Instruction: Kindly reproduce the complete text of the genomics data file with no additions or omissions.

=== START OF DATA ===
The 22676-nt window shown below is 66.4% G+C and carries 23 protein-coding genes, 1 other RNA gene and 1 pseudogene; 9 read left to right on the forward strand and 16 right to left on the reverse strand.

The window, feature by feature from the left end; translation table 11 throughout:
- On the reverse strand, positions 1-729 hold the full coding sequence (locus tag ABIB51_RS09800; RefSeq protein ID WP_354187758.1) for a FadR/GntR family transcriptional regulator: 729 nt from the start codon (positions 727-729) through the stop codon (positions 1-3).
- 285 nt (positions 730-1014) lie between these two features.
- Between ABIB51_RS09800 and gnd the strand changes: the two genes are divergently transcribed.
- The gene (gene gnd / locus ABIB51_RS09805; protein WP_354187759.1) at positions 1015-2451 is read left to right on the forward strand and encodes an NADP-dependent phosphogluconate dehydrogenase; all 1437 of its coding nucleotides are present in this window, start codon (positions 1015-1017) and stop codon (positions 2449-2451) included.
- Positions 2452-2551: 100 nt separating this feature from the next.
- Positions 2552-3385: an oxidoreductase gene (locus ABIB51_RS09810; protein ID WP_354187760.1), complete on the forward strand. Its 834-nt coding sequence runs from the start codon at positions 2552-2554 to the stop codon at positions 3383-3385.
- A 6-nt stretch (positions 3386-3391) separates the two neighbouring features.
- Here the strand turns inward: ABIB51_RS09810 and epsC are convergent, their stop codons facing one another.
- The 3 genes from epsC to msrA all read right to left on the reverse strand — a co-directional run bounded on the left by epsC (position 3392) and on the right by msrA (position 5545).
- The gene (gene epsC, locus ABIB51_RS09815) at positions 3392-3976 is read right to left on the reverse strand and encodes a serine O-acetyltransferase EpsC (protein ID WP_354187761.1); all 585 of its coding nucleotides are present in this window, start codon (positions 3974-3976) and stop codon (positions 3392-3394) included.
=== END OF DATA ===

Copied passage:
The 22676-nt window shown below is 66.4% G+C and carries 23 protein-coding genes, 1 other RNA gene and 1 pseudogene; 9 read left to right on the forward strand and 16 right to left on the reverse strand.

The window, feature by feature from the left end; translation table 11 throughout:
- On the reverse strand, positions 1-729 hold the full coding sequence (locus tag ABIB51_RS09800; RefSeq protein ID WP_354187758.1) for a FadR/GntR family transcriptional regulator: 729 nt from the start codon (positions 727-729) through the stop codon (positions 1-3).
- 285 nt (positions 730-1014) lie between these two features.
- Between ABIB51_RS09800 and gnd the strand changes: the two genes are divergently transcribed.
- The gene (gene gnd / locus ABIB51_RS09805; protein WP_354187759.1) at positions 1015-2451 is read left to right on the forward strand and encodes an NADP-dependent phosphogluconate dehydrogenase; all 1437 of its coding nucleotides are present in this window, start codon (positions 1015-1017) and stop codon (positions 2449-2451) included.
- Positions 2452-2551: 100 nt separating this feature from the next.
- Positions 2552-3385: an oxidoreductase gene (locus ABIB51_RS09810; protein ID WP_354187760.1), complete on the forward strand. Its 834-nt coding sequence runs from the start codon at positions 2552-2554 to the stop codon at positions 3383-3385.
- A 6-nt stretch (positions 3386-3391) separates the two neighbouring features.
- Here the strand turns inward: ABIB51_RS09810 and epsC are convergent, their stop codons facing one another.
- The 3 genes from epsC to msrA all read right to left on the reverse strand — a co-directional run bounded on the left by epsC (position 3392) and on the right by msrA (position 5545).
- The gene (gene epsC, locus ABIB51_RS09815) at positions 3392-3976 is read right to left on the reverse strand and encodes a serine O-acetyltransferase EpsC (protein ID WP_354187761.1); all 585 of its coding nucleotides are present in this window, start codon (positions 3974-3976) and stop codon (positions 3392-3394) included.